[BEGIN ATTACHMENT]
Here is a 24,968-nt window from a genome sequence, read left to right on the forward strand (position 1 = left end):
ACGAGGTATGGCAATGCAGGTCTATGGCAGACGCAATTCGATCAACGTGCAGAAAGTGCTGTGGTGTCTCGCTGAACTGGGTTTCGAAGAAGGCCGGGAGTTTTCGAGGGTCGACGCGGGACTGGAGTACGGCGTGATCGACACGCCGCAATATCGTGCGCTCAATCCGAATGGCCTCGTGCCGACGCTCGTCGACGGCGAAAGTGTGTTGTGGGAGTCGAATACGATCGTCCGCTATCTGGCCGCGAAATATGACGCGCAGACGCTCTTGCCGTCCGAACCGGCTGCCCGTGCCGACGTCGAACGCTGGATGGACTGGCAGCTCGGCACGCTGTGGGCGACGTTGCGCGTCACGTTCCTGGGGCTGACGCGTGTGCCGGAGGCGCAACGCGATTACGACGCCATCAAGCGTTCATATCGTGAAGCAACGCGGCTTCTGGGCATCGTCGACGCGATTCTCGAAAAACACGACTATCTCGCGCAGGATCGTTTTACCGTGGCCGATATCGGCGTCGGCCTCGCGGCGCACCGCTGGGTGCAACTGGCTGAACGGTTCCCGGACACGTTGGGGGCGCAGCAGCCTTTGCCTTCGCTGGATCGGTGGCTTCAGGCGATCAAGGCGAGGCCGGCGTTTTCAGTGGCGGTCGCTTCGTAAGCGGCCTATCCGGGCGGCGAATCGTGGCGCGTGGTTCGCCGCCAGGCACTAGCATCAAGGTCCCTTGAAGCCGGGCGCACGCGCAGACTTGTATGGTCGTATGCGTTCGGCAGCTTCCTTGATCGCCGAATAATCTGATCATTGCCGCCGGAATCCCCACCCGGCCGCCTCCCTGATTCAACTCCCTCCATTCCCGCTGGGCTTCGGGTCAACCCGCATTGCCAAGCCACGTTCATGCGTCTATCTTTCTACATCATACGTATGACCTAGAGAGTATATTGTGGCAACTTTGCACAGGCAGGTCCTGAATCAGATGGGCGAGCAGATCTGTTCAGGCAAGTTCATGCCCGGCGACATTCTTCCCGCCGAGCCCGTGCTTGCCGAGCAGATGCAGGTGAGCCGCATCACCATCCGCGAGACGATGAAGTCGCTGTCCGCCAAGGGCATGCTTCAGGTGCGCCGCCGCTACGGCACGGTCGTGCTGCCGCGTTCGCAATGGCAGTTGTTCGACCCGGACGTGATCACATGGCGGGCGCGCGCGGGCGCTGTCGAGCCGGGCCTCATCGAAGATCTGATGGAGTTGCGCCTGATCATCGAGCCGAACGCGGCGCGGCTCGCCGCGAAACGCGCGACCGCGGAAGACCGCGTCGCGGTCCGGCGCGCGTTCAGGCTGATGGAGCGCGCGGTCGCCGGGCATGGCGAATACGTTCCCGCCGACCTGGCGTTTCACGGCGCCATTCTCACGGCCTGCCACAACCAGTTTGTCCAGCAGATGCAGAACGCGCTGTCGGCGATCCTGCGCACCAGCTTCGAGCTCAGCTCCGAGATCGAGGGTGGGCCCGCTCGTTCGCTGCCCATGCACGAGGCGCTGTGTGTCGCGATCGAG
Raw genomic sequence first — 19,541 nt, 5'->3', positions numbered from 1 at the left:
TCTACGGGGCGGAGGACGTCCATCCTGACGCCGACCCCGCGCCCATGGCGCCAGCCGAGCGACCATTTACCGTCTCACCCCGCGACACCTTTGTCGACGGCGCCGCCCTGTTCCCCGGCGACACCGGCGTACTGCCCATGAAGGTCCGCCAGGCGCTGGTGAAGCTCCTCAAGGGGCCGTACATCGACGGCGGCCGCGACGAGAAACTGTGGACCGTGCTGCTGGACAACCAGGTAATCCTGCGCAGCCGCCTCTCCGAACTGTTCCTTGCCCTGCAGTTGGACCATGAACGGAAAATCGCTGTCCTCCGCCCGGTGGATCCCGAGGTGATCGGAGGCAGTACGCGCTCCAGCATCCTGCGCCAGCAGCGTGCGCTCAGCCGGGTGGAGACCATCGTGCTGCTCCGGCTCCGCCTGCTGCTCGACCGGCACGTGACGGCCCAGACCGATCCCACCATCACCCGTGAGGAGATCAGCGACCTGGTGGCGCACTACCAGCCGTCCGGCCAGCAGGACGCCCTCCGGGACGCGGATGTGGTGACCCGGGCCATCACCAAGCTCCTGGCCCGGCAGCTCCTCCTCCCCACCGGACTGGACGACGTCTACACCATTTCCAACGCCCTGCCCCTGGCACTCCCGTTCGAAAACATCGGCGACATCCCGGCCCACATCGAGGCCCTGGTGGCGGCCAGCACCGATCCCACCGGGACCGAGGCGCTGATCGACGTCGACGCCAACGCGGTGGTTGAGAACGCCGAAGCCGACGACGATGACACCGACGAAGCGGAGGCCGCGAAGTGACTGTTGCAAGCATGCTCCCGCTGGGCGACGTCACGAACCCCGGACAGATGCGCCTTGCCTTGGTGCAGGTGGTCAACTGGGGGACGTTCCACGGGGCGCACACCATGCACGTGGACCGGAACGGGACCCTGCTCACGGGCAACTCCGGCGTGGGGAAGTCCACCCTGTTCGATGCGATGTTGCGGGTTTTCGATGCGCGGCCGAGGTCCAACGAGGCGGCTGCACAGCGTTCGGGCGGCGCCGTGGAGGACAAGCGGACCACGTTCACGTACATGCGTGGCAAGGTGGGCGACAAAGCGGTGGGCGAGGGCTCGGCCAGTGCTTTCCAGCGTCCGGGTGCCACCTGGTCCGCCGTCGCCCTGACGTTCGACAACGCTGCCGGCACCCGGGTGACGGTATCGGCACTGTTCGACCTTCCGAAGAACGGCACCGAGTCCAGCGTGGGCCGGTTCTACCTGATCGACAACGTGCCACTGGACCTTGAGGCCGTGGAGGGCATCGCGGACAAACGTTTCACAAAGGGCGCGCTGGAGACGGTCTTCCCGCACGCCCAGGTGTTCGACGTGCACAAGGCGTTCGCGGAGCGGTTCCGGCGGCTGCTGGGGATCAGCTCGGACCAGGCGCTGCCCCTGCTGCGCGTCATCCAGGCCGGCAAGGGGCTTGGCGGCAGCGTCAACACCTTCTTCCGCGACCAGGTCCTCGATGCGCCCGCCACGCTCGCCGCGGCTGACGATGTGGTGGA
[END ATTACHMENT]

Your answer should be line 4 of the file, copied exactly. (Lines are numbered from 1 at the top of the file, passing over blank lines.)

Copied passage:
TCTACGGGGCGGAGGACGTCCATCCTGACGCCGACCCCGCGCCCATGGCGCCAGCCGAGCGACCATTTACCGTCTCACCCCGCGACACCTTTGTCGACGGCGCCGCCCTGTTCCCCGGCGACACCGGCGTACTGCCCATGAAGGTCCGCCAGGCGCTGGTGAAGCTCCTCAAGGGGCCGTACATCGACGGCGGCCGCGACGAGAAACTGTGGACCGTGCTGCTGGACAACCAGGTAATCCTGCGCAGCCGCCTCTCCGAACTGTTCCTTGCCCTGCAGTTGGACCATGAACGGAAAATCGCTGTCCTCCGCCCGGTGGATCCCGAGGTGATCGGAGGCAGTACGCGCTCCAGCATCCTGCGCCAGCAGCGTGCGCTCAGCCGGGTGGAGACCATCGTGCTGCTCCGGCTCCGCCTGCTGCTCGACCGGCACGTGACGGCCCAGACCGATCCCACCATCACCCGTGAGGAGATCAGCGACCTGGTGGCGCACTACCAGCCGTCCGGCCAGCAGGACGCCCTCCGGGACGCGGATGTGGTGACCCGGGCCATCACCAAGCTCCTGGCCCGGCAGCTCCTCCTCCCCACCGGACTGGACGACGTCTACACCATTTCCAACGCCCTGCCCCTGGCACTCCCGTTCGAAAACATCGGCGACATCCCGGCCCACATCGAGGCCCTGGTGGCGGCCAGCACCGATCCCACCGGGACCGAGGCGCTGATCGACGTCGACGCCAACGCGGTGGTTGAGAACGCCGAAGCCGACGACGATGACACCGACGAAGCGGAGGCCGCGAAGTGACTGTTGCAAGCATGCTCCCGCTGGGCGACGTCACGAACCCCGGACAGATGCGCCTTGCCTTGGTGCAGGTGGTCAACTGGGGGACGTTCCACGGGGCGCACACCATGCACGTGGACCGGAACGGGACCCTGCTCACGGGCAACTCCGGCGTGGGGAAGTCCACCCTGTTCGATGCGATGTTGCGGGTTTTCGATGCGCGGCCGAGGTCCAACGAGGCGGCTGCACAGCGTTCGGGCGGCGCCGTGGAGGACAAGCGGACCACGTTCACGTACATGCGTGGCAAGGTGGGCGACAAAGCGGTGGGCGAGGGCTCGGCCAGTGCTTTCCAGCGTCCGGGTGCCACCTGGTCCGCCGTCGCCCTGACGTTCGACAACGCTGCCGGCACCCGGGTGACGGTATCGGCACTGTTCGACCTTCCGAAGAACGGCACCGAGTCCAGCGTGGGCCGGTTCTACCTGATCGACAACGTGCCACTGGACCTTGAGGCCGTGGAGGGCATCGCGGACAAACGTTTCACAAAGGGCGCGCTGGAGACGGTCTTCCCGCACGCCCAGGTGTTCGACGTGCACAAGGCGTTCGCGGAGCGGTTCCGGCGGCTGCTGGGGATCAGCTCGGACCAGGCGCTGCCCCTGCTGCGCGTCATCCAGGCCGGCAAGGGGCTTGGCGGCAGCGTCAACACCTTCTTCCGCGACCAGGTCCTCGATGCGCCCGCCACGCTCGCCGCGGCTGACGATGTGGTGGA